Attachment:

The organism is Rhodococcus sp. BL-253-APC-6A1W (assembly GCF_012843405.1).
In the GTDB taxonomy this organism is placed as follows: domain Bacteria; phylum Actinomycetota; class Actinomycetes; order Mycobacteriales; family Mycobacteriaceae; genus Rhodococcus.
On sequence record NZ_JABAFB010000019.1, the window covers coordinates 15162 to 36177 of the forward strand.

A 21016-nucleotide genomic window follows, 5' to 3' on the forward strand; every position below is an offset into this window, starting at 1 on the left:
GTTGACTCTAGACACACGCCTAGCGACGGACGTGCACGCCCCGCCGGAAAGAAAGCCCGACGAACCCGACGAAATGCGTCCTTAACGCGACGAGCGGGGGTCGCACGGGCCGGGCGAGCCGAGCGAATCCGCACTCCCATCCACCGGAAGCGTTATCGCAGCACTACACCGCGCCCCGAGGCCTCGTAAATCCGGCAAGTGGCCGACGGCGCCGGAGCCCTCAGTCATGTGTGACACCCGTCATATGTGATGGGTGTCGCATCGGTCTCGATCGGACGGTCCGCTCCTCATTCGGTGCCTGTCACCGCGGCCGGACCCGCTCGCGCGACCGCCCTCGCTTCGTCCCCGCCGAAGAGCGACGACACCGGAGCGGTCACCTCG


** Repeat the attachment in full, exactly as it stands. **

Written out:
The organism is Rhodococcus sp. BL-253-APC-6A1W (assembly GCF_012843405.1).
In the GTDB taxonomy this organism is placed as follows: domain Bacteria; phylum Actinomycetota; class Actinomycetes; order Mycobacteriales; family Mycobacteriaceae; genus Rhodococcus.
On sequence record NZ_JABAFB010000019.1, the window covers coordinates 15162 to 36177 of the forward strand.

A 21016-nucleotide genomic window follows, 5' to 3' on the forward strand; every position below is an offset into this window, starting at 1 on the left:
GTTGACTCTAGACACACGCCTAGCGACGGACGTGCACGCCCCGCCGGAAAGAAAGCCCGACGAACCCGACGAAATGCGTCCTTAACGCGACGAGCGGGGGTCGCACGGGCCGGGCGAGCCGAGCGAATCCGCACTCCCATCCACCGGAAGCGTTATCGCAGCACTACACCGCGCCCCGAGGCCTCGTAAATCCGGCAAGTGGCCGACGGCGCCGGAGCCCTCAGTCATGTGTGACACCCGTCATATGTGATGGGTGTCGCATCGGTCTCGATCGGACGGTCCGCTCCTCATTCGGTGCCTGTCACCGCGGCCGGACCCGCTCGCGCGACCGCCCTCGCTTCGTCCCCGCCGAAGAGCGACGACACCGGAGCGGTCACCTCG